Gardening: Lawns 'will survive without watering' says Tophill
We use your sign-up to provide content in ways you’ve consented to and to improve our understanding of you. This may include adverts from us and 3rd parties based on our understanding. You can unsubscribe at any time. More info
The long period of warm weather areas in the country have experienced has left gardens suffering. While temperatures are now cooler, the air is still dry in areas, with many gardeners still facing the consequences of the heatwave. Resilient gardening expert, Kim Stoddart, said while plants show obvious signs of damage, they can also be weakened and become susceptible to pests or diseases as a result.
Kim, who is the editor of The Organic Way magazine for Garden Organic and co-author of The Climate Change Garden book, told Express.co.uk: “First off try and leave your plants in situ and don’t remove any damaged-looking leaves or foliage. Give them a thorough deep-rooted soak with water (in the ground) surrounding the plant and consider applying a little compost.
“This will provide a slow release feed to boost their strength and aid water absorption and retention overall. This will also help provide protection should we get heavy rains which can be very damaging immediately after a period of drought.
“Even plants that look dead could bounce back so give them a chance to first recover – in the case of pots – soak them in water from below to allow the roots to fully benefit from the liquid refreshment.
“Leave them a few weeks to see if they start to bounce back. Dead leaves can then start to be removed as new growth hopefully emerges from below.
“If this doesn’t happen, then try cutting the plant right back to conserve its energy and to see if this kickstarts it into life again encouraged with the watering and compost application applied previously.”
Many gardeners are continuing to experience green, patchy lawns caused by being scorched in the hot weather. To help it recover, Kim said to leave any grass covered as much as possible.
The expert added: “It will be susceptible to compacting if walked on when wet after a drought. It’s best to avoid mowing the grass as a longer cut will afford better protection.”
Warm summers are likely to be the norm in the future and so it is important for gardeners to prepare for heatwaves as much as possible.
Six laws you could be breaking in your garden without knowing [EXPLAINER]
‘Avoid’ using tap water with ‘sensitive’ peace lilies [COMMENT]
Homes Under the Hammer buyer replaces bathroom for £35 [VIDEO]
Kim said: “There are lots of things you can do to provide better protection for your garden for the future and actually working more in line with the natural world often means less work for you as the gardener, so it’s not all bad, honestly. We just need to make some changes to the way that we garden, here are a few quick ideas.”
Soil that is exposed to the glare of the sun is vulnerable and will dry out very quickly. Even though some plants are more drought resistant than others, some become more vulnerable when planted on their own.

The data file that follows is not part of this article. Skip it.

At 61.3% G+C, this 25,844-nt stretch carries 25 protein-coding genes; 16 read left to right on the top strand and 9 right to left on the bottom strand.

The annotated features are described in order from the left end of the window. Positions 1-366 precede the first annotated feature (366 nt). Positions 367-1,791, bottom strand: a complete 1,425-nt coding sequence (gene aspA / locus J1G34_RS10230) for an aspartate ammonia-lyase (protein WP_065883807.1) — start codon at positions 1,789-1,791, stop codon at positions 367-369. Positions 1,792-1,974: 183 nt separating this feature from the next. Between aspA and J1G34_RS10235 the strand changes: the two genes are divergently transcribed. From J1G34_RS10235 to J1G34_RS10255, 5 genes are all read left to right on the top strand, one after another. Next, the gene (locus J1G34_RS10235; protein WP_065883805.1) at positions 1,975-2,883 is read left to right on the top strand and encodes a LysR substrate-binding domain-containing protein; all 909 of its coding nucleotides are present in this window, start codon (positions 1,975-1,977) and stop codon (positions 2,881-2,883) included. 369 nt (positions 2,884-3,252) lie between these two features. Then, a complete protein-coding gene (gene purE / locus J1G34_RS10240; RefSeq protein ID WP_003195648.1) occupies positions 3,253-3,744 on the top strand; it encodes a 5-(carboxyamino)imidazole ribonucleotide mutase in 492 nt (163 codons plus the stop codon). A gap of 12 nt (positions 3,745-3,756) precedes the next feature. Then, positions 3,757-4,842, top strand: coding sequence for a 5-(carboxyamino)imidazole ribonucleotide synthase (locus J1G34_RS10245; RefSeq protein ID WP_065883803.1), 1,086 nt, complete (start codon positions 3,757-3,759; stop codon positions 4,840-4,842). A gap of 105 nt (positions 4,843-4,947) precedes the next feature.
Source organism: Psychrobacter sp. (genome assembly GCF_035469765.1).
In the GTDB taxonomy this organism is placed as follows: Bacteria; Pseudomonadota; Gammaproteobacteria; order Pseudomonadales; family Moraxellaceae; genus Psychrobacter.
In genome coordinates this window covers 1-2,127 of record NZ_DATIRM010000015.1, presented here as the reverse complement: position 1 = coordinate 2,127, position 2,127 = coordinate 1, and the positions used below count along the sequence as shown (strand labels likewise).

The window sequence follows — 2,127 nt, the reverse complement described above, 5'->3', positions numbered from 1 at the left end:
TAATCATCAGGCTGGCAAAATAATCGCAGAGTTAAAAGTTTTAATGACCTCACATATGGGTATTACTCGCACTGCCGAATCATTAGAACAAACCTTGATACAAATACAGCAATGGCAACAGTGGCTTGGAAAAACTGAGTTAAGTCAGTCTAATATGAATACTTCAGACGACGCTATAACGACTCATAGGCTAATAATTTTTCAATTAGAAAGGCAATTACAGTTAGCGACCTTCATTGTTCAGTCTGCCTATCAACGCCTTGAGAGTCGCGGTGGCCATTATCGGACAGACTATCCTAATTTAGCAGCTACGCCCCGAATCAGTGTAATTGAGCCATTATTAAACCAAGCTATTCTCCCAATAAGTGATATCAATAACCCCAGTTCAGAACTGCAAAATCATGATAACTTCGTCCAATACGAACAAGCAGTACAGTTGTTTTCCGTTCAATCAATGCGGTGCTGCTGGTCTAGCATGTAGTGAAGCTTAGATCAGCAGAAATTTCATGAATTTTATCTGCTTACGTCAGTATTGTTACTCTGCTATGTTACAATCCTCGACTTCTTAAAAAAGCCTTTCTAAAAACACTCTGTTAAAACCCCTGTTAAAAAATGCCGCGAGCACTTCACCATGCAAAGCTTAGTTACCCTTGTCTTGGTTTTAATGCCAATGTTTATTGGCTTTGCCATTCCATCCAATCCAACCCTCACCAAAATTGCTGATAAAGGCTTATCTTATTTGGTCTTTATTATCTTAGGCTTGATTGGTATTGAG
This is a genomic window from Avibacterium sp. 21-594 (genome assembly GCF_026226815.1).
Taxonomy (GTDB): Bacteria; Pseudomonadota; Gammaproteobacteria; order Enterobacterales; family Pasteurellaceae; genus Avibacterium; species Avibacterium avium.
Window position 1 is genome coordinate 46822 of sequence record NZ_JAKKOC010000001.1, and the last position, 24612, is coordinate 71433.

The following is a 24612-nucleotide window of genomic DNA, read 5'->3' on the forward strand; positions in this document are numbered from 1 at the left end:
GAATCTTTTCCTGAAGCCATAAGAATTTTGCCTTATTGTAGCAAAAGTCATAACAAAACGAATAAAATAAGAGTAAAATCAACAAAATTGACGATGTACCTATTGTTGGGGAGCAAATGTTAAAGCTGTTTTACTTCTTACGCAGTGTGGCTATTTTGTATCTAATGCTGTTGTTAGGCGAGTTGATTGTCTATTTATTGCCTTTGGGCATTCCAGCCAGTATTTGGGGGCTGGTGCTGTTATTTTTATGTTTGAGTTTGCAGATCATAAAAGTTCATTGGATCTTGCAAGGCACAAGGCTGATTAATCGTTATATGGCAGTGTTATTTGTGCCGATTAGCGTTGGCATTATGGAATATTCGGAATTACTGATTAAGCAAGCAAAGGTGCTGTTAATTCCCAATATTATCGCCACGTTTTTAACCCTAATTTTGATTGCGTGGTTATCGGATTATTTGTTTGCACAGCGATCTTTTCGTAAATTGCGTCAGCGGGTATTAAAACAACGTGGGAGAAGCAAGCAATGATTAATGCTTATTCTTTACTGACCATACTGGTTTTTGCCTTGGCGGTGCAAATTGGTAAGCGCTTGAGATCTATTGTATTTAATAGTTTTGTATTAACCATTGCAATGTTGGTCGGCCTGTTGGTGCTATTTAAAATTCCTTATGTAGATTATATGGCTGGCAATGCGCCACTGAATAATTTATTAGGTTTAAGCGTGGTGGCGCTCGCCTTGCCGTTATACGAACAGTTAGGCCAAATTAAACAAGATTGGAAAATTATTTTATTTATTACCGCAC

According to Kim, the more plants the merrier in beds, containers and in the ground. She added: “Together they can afford greater protection overall.
“To give you an example of this, at my climate change training gardens in West Wales, my private water supply keeps running really low each summer so I’m hardly able to water my plants at all.
“In the polytunnels which can get very hot during summer anyway, let alone in a heatwave, I have allowed the planting to go very wild to afford it with greater resilience.
“I use plants like nasturtium and lettuce and fillers around other fruit and vegetables and let produce like tomatoes trail on the ground – this way the stems can root in more than one place enabling the plant to maximise available food and water seeking opportunities.”
Gardeners should also prevent digging their soil to help afford protection. Kim said this method of gardening has grown in popularity because more natural biodiversity can flourish which from a drought perspective leaves your soil better able to hold and retain water.
Kim added: “Some plants are more resilient to heat than others and perennial planting with its deeper route structure is as a rule better able to stand firm against greater extremes. Otherwise, there are many ways to help protect planting and more advice on how to cope here.
“Stressed plants are more vulnerable to attack by pests unfortunately so encouraging beneficial predators to keep pest numbers in check is very important.
“Garden birds are incredibly beneficial so encourage some in with feeders, a quick fix pond (made out of a sink basin buried in the ground) can be great for amphibians (frogs, toads and newts).
“Otherwise, allowing spaces for nature will help address the balance so pests can slowly but surely become food for something else. This can also make your outside space a more enjoyable, low maintenance and wildlife-laden space in which to be.
“No matter the weather and challenges abound; the sight, sound or sensation of stopping and watching a butterfly, bee or bird can be mesmerising and a symbol of hope for the future.”
Kim has been writing about climate change and resilience since 2013 and runs courses around the UK in person and online via www.greenrocketcourses.com.
Source: Read Full Article